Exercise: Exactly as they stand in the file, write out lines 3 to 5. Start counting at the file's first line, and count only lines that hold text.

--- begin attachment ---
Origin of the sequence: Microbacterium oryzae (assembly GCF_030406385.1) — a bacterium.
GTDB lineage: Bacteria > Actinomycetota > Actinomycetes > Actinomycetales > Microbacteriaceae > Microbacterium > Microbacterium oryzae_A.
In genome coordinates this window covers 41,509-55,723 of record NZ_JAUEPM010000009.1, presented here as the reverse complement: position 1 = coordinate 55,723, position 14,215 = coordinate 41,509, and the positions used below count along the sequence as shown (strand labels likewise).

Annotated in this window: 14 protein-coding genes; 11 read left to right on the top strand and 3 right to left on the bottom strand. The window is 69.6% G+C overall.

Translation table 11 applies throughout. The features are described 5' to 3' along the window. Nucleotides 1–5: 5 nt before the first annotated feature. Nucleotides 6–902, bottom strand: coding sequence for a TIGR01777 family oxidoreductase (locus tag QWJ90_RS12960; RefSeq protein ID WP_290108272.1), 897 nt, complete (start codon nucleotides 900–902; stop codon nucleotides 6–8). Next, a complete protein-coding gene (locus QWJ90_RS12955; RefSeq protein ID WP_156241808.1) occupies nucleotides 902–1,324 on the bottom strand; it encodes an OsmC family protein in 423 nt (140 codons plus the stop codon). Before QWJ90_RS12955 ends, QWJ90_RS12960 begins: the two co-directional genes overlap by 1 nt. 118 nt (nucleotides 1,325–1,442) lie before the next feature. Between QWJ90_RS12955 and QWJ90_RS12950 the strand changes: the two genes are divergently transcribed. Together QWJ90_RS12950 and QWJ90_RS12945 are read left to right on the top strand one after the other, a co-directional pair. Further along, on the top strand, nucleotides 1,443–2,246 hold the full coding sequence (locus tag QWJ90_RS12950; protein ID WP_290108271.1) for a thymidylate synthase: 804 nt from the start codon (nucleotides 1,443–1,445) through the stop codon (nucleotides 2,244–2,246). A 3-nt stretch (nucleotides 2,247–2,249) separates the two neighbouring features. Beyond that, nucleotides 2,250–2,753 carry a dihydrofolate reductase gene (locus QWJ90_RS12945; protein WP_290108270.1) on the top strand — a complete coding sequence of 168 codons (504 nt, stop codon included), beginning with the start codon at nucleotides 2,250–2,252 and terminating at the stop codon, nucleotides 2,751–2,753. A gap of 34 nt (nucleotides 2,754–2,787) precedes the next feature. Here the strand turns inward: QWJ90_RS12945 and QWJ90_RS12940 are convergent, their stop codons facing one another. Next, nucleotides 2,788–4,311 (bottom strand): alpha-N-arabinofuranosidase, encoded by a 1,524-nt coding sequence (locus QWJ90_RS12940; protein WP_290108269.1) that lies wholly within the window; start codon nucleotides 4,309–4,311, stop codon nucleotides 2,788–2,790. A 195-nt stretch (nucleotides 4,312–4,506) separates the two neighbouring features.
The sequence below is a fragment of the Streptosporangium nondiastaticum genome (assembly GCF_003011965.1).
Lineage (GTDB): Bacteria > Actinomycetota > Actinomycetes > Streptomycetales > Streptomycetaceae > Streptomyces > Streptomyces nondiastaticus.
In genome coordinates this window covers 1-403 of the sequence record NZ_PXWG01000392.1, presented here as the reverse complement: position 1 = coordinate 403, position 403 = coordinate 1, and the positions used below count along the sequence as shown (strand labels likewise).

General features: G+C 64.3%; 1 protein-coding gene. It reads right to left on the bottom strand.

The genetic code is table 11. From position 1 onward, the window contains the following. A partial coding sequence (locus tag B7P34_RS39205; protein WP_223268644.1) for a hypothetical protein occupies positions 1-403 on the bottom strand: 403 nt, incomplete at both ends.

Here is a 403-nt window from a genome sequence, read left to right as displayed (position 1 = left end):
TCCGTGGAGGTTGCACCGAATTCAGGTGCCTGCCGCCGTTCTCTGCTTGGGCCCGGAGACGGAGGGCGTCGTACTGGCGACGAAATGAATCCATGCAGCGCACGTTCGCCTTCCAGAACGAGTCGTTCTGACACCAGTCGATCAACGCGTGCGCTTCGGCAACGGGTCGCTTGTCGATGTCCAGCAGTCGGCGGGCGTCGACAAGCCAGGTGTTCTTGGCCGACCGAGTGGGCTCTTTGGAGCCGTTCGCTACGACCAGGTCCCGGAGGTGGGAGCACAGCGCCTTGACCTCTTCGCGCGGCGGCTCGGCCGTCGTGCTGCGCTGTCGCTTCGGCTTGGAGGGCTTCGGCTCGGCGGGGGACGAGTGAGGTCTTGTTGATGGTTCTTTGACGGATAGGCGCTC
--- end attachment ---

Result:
In genome coordinates this window covers 41,509-55,723 of record NZ_JAUEPM010000009.1, presented here as the reverse complement: position 1 = coordinate 55,723, position 14,215 = coordinate 41,509, and the positions used below count along the sequence as shown (strand labels likewise).

Annotated in this window: 14 protein-coding genes; 11 read left to right on the top strand and 3 right to left on the bottom strand. The window is 69.6% G+C overall.

Translation table 11 applies throughout. The features are described 5' to 3' along the window. Nucleotides 1–5: 5 nt before the first annotated feature. Nucleotides 6–902, bottom strand: coding sequence for a TIGR01777 family oxidoreductase (locus tag QWJ90_RS12960; RefSeq protein ID WP_290108272.1), 897 nt, complete (start codon nucleotides 900–902; stop codon nucleotides 6–8). Next, a complete protein-coding gene (locus QWJ90_RS12955; RefSeq protein ID WP_156241808.1) occupies nucleotides 902–1,324 on the bottom strand; it encodes an OsmC family protein in 423 nt (140 codons plus the stop codon). Before QWJ90_RS12955 ends, QWJ90_RS12960 begins: the two co-directional genes overlap by 1 nt. 118 nt (nucleotides 1,325–1,442) lie before the next feature. Between QWJ90_RS12955 and QWJ90_RS12950 the strand changes: the two genes are divergently transcribed. Together QWJ90_RS12950 and QWJ90_RS12945 are read left to right on the top strand one after the other, a co-directional pair. Further along, on the top strand, nucleotides 1,443–2,246 hold the full coding sequence (locus tag QWJ90_RS12950; protein ID WP_290108271.1) for a thymidylate synthase: 804 nt from the start codon (nucleotides 1,443–1,445) through the stop codon (nucleotides 2,244–2,246). A 3-nt stretch (nucleotides 2,247–2,249) separates the two neighbouring features. Beyond that, nucleotides 2,250–2,753 carry a dihydrofolate reductase gene (locus QWJ90_RS12945; protein WP_290108270.1) on the top strand — a complete coding sequence of 168 codons (504 nt, stop codon included), beginning with the start codon at nucleotides 2,250–2,252 and terminating at the stop codon, nucleotides 2,751–2,753. A gap of 34 nt (nucleotides 2,754–2,787) precedes the next feature. Here the strand turns inward: QWJ90_RS12945 and QWJ90_RS12940 are convergent, their stop codons facing one another. Next, nucleotides 2,788–4,311 (bottom strand): alpha-N-arabinofuranosidase, encoded by a 1,524-nt coding sequence (locus QWJ90_RS12940; protein WP_290108269.1) that lies wholly within the window; start codon nucleotides 4,309–4,311, stop codon nucleotides 2,788–2,790. A 195-nt stretch (nucleotides 4,312–4,506) separates the two neighbouring features.